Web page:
Below is a selection of studies exploring the impact of breastfeeding on ovarian cancer risk. For more details on this, see our maternal health meta-analyses research section.
Breastfeeding factors and risk of epithelial ovarian cancer
This US study examined the association between breastfeeding factors and epithelial ovarian cancer (EOC). It found that compared to never breastfeeding, breastfeeding any offspring was associated with a 30% reduction in EOC risk. That association lasted more than 30 years and was dose-respondent, and an earlier age at first breastfeeding was further associated with increased protection.
Modugno, F, Goughnour, S, Wallack, D, et al, (2019). Breastfeeding factors and risk of epithelial ovarian cancer. Gynecologic Oncology 2019 January 25
The fraction of cancer attributable to modifiable risk factors in England, Wales, Scotland, Northern Ireland, and the United Kingdom in 2015
This study explored the fraction of cancer cases attributable to modifiable risk factors in the UK, finding that nearly four in ten (37.7%) cancer cases in 2015 in the UK were attributable to known risk factors. Researchers identified not breastfeeding as one such risk factor; amongst women, not breastfeeding was attributed to 2,582 cancer cases in 2015.
Brown, K, et al, (2018). The fraction of cancer attributable to modifiable risk factors in England, Wales, Scotland, Northern Ireland, and the United Kingdom in 2015, British Journal of Cancer, doi:10.1038/s41416-018-0029-6.
The Effect of Breastfeeding Duration and Parity on the Risk of Epithelial Ovarian Cancer: A Systematic Review and Meta-analysis
This review of studies exploring the association of parity and duration of breastfeeding with the risk of epithelial ovarian cancer (EOC) found that the first birth and breastfeeding for less than six months were associated with significant reductions in EOC risk.
Sung, HK, et al (2016). The Effect of Breastfeeding Duration and Parity on the Risk of Epithelial Ovarian Cancer: A Systematic Review and Meta-analysis, Journal of Preventative Medicine and Public Health, DOI: 10.3961/jpmph.16.066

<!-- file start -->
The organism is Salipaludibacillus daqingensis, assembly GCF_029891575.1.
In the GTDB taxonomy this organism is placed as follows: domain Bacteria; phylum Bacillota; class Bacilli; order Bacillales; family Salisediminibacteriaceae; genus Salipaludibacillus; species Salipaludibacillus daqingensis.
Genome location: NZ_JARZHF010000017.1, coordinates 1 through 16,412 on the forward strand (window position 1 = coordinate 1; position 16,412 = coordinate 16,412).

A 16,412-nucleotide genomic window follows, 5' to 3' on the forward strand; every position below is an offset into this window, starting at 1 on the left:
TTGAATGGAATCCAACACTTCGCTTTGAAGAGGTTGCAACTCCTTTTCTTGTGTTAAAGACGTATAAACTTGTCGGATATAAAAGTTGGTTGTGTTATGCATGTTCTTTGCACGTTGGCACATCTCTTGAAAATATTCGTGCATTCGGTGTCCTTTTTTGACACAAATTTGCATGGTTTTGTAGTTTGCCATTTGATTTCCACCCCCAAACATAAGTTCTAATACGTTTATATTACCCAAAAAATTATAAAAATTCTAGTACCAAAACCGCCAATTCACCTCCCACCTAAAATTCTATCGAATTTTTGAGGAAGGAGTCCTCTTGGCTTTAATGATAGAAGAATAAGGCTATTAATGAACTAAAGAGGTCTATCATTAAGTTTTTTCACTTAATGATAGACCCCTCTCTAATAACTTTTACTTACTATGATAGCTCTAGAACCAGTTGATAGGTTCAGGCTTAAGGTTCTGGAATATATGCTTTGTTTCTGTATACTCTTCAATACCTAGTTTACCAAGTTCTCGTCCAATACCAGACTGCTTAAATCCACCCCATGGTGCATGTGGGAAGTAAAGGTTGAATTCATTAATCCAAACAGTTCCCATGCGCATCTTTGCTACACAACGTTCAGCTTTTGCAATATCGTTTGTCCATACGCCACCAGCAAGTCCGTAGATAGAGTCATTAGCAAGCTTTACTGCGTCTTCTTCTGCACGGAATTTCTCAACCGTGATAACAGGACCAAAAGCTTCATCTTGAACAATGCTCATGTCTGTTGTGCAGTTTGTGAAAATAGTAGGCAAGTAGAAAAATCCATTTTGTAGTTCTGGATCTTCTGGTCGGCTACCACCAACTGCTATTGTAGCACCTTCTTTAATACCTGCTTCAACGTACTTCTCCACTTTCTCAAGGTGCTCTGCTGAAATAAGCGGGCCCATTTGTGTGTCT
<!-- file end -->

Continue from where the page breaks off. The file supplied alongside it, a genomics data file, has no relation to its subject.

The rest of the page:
Breastfeeding and ovarian cancer risk: a systematic review and meta-analysis of 40 epidemiological studies
This review of five cohort studies and 35 case-control studies including 17,139 women with ovarian cancer showed a 30% reduced risk of ovarian cancer when comparing the women who had breastfed with those who had never breastfed. When the participants were restricted to only parous women, there was a slightly attenuated but still significant risk reduction of ovarian cancer. Breastfeeding was inversely associated with the risk of ovarian cancer, especially long-term breastfeeding duration that demonstrated a stronger protective effect.
Li, DP, et al (2014). Breastfeeding and ovarian cancer risk: a systematic review and meta-analysis of 40 epidemiological studies, Asian Pacific Journal of Cancer Prevention, PMID: 24998548
Breastfeeding and ovarian cancer risk: a meta-analysis of epidemiologic studies
This review of five prospective and 30 case-control studies were included in this analysis found that the risk of epithelial ovarian cancer decreased by 8% for every five-month increase in the duration of breastfeeding. The risk reduction was similar for borderline and invasive EOC and was consistent within case-control and cohort studies. Additional research is warranted to focus on the association with cancer grade and histologic subtypes of EOC.
Luan, NN, et al (2013). Breastfeeding and ovarian cancer risk: a meta-analysis of epidemiologic studies, The American Journal of Clinical Nutrition, DOI: 10.3945/ajcn.113.062794
Breastfeeding and risk of epithelial ovarian cancer
In this Australian population-based case-control study of epithelial ovarian cancer between 2001 and 2005 (1,092 cases and 1,288 controls) completing a reproductive/lifestyle questionnaire, researchers found a strong inverse association between total duration of breastfeeding (all episodes combined) and ovarian cancer occurrence that appeared to be independent of parity. However, individual episodes of lactation beyond 12 months conferred no appreciable additional benefit. The relation with breastfeeding appeared to vary by histological subtype such that we saw no association between duration of breastfeeding and borderline serous cancers or mucinous cancers, but inverse associations for the other subtypes, although these were not always statistically significant.
Jordan S, Siskind V, Green AC et al (2009) Breastfeeding and risk of epithelial ovarian cancer. Cancer Causes Control.